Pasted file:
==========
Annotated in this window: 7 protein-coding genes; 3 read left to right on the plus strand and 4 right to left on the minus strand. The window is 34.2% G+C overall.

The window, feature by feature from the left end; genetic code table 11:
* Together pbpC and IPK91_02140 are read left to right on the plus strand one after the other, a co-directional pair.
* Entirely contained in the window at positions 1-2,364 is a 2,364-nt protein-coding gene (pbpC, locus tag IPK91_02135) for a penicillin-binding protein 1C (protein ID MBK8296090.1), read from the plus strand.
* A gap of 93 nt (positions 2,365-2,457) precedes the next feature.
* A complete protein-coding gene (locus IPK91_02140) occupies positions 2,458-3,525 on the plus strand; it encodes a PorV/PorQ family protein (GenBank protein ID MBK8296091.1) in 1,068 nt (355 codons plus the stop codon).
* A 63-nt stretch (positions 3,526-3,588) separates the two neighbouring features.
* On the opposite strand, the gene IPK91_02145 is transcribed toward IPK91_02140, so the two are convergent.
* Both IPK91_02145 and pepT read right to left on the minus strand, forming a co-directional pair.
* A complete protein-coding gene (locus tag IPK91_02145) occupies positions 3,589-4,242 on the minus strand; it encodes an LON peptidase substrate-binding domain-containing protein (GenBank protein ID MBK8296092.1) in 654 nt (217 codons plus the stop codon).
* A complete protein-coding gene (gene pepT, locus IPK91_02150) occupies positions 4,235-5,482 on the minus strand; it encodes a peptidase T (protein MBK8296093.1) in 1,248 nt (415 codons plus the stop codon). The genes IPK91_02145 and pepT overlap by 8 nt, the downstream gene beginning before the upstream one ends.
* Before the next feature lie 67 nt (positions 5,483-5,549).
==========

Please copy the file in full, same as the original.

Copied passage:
Annotated in this window: 7 protein-coding genes; 3 read left to right on the plus strand and 4 right to left on the minus strand. The window is 34.2% G+C overall.

The window, feature by feature from the left end; genetic code table 11:
* Together pbpC and IPK91_02140 are read left to right on the plus strand one after the other, a co-directional pair.
* Entirely contained in the window at positions 1-2,364 is a 2,364-nt protein-coding gene (pbpC, locus tag IPK91_02135) for a penicillin-binding protein 1C (protein ID MBK8296090.1), read from the plus strand.
* A gap of 93 nt (positions 2,365-2,457) precedes the next feature.
* A complete protein-coding gene (locus IPK91_02140) occupies positions 2,458-3,525 on the plus strand; it encodes a PorV/PorQ family protein (GenBank protein ID MBK8296091.1) in 1,068 nt (355 codons plus the stop codon).
* A 63-nt stretch (positions 3,526-3,588) separates the two neighbouring features.
* On the opposite strand, the gene IPK91_02145 is transcribed toward IPK91_02140, so the two are convergent.
* Both IPK91_02145 and pepT read right to left on the minus strand, forming a co-directional pair.
* A complete protein-coding gene (locus tag IPK91_02145) occupies positions 3,589-4,242 on the minus strand; it encodes an LON peptidase substrate-binding domain-containing protein (GenBank protein ID MBK8296092.1) in 654 nt (217 codons plus the stop codon).
* A complete protein-coding gene (gene pepT, locus IPK91_02150) occupies positions 4,235-5,482 on the minus strand; it encodes a peptidase T (protein MBK8296093.1) in 1,248 nt (415 codons plus the stop codon). The genes IPK91_02145 and pepT overlap by 8 nt, the downstream gene beginning before the upstream one ends.
* Before the next feature lie 67 nt (positions 5,483-5,549).